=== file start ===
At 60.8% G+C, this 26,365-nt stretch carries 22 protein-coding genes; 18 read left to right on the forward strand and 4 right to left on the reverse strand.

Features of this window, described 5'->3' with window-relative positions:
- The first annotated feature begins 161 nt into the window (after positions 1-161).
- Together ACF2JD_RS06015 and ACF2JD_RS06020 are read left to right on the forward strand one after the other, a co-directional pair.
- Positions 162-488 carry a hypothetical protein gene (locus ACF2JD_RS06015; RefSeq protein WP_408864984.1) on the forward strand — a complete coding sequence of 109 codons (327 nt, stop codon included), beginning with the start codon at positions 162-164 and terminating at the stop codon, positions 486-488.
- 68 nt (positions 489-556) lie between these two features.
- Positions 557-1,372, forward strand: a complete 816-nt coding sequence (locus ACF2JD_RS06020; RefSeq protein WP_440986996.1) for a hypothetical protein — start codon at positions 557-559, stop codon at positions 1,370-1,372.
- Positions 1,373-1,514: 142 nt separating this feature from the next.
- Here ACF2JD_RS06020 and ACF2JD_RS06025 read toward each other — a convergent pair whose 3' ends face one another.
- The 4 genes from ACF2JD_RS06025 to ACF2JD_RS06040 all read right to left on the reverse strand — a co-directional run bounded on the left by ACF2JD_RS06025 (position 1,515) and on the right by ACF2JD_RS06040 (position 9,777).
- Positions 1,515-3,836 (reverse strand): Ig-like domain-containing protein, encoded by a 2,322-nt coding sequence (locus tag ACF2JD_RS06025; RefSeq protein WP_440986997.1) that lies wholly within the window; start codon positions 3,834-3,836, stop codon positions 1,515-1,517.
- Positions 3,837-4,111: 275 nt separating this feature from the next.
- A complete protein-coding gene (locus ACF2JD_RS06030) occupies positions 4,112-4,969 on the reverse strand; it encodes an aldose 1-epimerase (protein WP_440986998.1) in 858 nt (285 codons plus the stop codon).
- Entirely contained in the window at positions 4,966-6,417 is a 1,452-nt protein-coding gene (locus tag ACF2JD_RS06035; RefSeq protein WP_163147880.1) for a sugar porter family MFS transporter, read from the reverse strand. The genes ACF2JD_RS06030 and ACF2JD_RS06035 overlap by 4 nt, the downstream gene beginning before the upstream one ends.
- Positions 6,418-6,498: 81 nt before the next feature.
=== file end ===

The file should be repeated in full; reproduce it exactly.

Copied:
At 60.8% G+C, this 26,365-nt stretch carries 22 protein-coding genes; 18 read left to right on the forward strand and 4 right to left on the reverse strand.

Features of this window, described 5'->3' with window-relative positions:
- The first annotated feature begins 161 nt into the window (after positions 1-161).
- Together ACF2JD_RS06015 and ACF2JD_RS06020 are read left to right on the forward strand one after the other, a co-directional pair.
- Positions 162-488 carry a hypothetical protein gene (locus ACF2JD_RS06015; RefSeq protein WP_408864984.1) on the forward strand — a complete coding sequence of 109 codons (327 nt, stop codon included), beginning with the start codon at positions 162-164 and terminating at the stop codon, positions 486-488.
- 68 nt (positions 489-556) lie between these two features.
- Positions 557-1,372, forward strand: a complete 816-nt coding sequence (locus ACF2JD_RS06020; RefSeq protein WP_440986996.1) for a hypothetical protein — start codon at positions 557-559, stop codon at positions 1,370-1,372.
- Positions 1,373-1,514: 142 nt separating this feature from the next.
- Here ACF2JD_RS06020 and ACF2JD_RS06025 read toward each other — a convergent pair whose 3' ends face one another.
- The 4 genes from ACF2JD_RS06025 to ACF2JD_RS06040 all read right to left on the reverse strand — a co-directional run bounded on the left by ACF2JD_RS06025 (position 1,515) and on the right by ACF2JD_RS06040 (position 9,777).
- Positions 1,515-3,836 (reverse strand): Ig-like domain-containing protein, encoded by a 2,322-nt coding sequence (locus tag ACF2JD_RS06025; RefSeq protein WP_440986997.1) that lies wholly within the window; start codon positions 3,834-3,836, stop codon positions 1,515-1,517.
- Positions 3,837-4,111: 275 nt separating this feature from the next.
- A complete protein-coding gene (locus ACF2JD_RS06030) occupies positions 4,112-4,969 on the reverse strand; it encodes an aldose 1-epimerase (protein WP_440986998.1) in 858 nt (285 codons plus the stop codon).
- Entirely contained in the window at positions 4,966-6,417 is a 1,452-nt protein-coding gene (locus tag ACF2JD_RS06035; RefSeq protein WP_163147880.1) for a sugar porter family MFS transporter, read from the reverse strand. The genes ACF2JD_RS06030 and ACF2JD_RS06035 overlap by 4 nt, the downstream gene beginning before the upstream one ends.
- Positions 6,418-6,498: 81 nt before the next feature.